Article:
AAA in Computer Networking Explained

AAA stands for Authentication, Authorization, and Accounting. It is a three-layer security model. Computer networks use it to secure and monitor the usage of their resources. It enables systematic access security both locally and remotely. It works within the remote client system and the security server to secure access. It uses standardized methods to verify the identity of users before granting them access to the network. It also keeps a record of user activity on the enterprise systems. It manages and monitors access to network devices such as routers, switches, and firewalls.

How does AAA security work?

AAA security model works in the following three steps:-

  • Authentication: Verifying the user's identity
  • Authorization: Determining the user's permissions
  • Accounting: Recording the user's activities


Authentication works in the first step. It validates the credentials presented by the user. It maintains a user database. It uses the database to authenticate users. For example, when a user logs on with a username and password, it verifies that information against the user database. If the information matches, it grants the access.

The user database is not limited only to usernames and passwords. It can store many other more secure things the system or network can use to authenticate users. For example, it can save biometrics and encrypted hash values that are more secure than traditional usernames and passwords.


Authorization works in the second step. It defines the actions the authorized user can take. It works on the object level. You can configure different actions on the same object for users. For example, you can allow one user to read and write a particular file while another to read. You can allow certain users to change their system settings, such as time and IP configurations.


Accounting works in the third step. It logs user activities. Administrators use the logs to track and monitor the usage of resources. They can also use logs as evidence to hold users accountable for their actions. If a network provides resource-based services, it can use accounting to generate invoices based on usage.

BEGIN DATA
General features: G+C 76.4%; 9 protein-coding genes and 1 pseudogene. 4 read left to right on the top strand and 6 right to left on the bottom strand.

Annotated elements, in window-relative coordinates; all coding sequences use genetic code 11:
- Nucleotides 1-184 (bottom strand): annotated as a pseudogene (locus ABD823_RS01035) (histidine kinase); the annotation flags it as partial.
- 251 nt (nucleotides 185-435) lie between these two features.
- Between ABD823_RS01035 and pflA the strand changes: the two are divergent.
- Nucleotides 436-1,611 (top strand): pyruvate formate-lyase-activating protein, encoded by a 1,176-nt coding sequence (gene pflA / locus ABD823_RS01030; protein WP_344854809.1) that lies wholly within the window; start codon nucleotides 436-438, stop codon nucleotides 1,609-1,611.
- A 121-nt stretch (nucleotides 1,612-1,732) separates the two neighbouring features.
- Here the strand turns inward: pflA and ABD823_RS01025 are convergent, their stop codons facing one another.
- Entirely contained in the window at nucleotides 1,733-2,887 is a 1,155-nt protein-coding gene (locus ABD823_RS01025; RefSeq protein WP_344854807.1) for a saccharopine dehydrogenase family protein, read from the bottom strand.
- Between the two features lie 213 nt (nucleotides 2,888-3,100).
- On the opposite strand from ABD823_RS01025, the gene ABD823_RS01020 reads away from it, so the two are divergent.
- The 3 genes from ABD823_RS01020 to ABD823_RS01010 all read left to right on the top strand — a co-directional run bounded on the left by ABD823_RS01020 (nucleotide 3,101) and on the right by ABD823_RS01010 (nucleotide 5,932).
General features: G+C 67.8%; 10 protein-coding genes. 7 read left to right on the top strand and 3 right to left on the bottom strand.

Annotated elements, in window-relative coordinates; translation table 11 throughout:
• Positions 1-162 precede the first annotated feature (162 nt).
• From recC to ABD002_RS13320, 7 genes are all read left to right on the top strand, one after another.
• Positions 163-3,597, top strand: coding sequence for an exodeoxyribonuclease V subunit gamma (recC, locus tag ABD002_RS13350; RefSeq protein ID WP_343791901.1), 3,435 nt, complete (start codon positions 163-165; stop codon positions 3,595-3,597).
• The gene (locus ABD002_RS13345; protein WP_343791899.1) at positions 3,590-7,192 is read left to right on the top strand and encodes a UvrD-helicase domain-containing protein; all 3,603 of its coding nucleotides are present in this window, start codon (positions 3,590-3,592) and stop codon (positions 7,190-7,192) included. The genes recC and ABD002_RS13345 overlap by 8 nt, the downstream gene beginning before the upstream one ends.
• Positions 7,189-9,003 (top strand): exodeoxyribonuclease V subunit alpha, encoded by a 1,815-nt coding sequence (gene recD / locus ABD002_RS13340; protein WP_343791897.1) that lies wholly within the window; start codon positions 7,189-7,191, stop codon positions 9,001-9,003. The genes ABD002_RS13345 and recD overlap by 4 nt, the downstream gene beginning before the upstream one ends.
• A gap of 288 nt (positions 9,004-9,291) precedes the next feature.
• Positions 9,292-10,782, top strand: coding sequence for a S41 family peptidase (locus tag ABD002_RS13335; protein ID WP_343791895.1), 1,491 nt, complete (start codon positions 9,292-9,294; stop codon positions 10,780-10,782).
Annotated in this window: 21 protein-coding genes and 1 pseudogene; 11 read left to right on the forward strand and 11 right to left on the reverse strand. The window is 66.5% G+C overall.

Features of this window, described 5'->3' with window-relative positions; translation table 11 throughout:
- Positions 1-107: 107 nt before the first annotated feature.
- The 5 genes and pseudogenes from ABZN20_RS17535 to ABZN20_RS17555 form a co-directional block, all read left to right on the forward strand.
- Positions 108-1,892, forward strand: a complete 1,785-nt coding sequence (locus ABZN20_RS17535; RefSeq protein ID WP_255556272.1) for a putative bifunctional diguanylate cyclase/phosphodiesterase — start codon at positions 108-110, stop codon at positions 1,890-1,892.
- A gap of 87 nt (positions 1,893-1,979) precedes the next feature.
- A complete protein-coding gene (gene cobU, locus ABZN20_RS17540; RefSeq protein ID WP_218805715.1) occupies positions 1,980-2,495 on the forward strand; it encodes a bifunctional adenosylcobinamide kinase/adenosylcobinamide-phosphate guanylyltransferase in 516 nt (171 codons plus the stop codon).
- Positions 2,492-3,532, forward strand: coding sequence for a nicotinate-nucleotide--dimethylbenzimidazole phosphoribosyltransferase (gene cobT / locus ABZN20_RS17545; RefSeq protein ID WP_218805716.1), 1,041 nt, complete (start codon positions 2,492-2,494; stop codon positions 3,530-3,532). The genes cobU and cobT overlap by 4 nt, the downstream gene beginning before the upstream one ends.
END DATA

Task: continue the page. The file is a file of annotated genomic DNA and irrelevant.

aaa in networking

Cisco AAA for CCNA

AAA is a universal security model. Almost all companies and vendors use it to secure their resources. Cisco also uses and supports this model in its devices.

For example, a network administrator can employ various methods to control a user's access to a switch and router. Initially, he can configure basic passwords to secure the console and VTY lines. By default, the console line provides access to all levels. However, routers and switches allow administrators to secure global configuration mode by enabling secret passwords. Based on how much right the administrator wants to give to the user to the device, the administrator can configure or share the password.

If the administrator wants to give full access to the user on the device, he can share both passwords. If he wants to grant limited access to the user on the device, he can share only the console or VTY line password. With this password, the user will gain access only to the privileged exec mode.

However, using individual usernames and passwords on each switch can be cumbersome. A more scalable solution is to use centralized AAA functions, which are standardized, resilient, and flexible. For instance, a centralized authentication server can maintain a database of users and their passwords and policies for authorizing user activities.

Additionally, AAA servers can support multifactor user credentials for enhanced security. Cisco's Identity Services Engine (ISE) platform is an example of a system that implements AAA services.

ComputerNetworkingNotes CCNA Study Guide AAA in Computer Networking Explained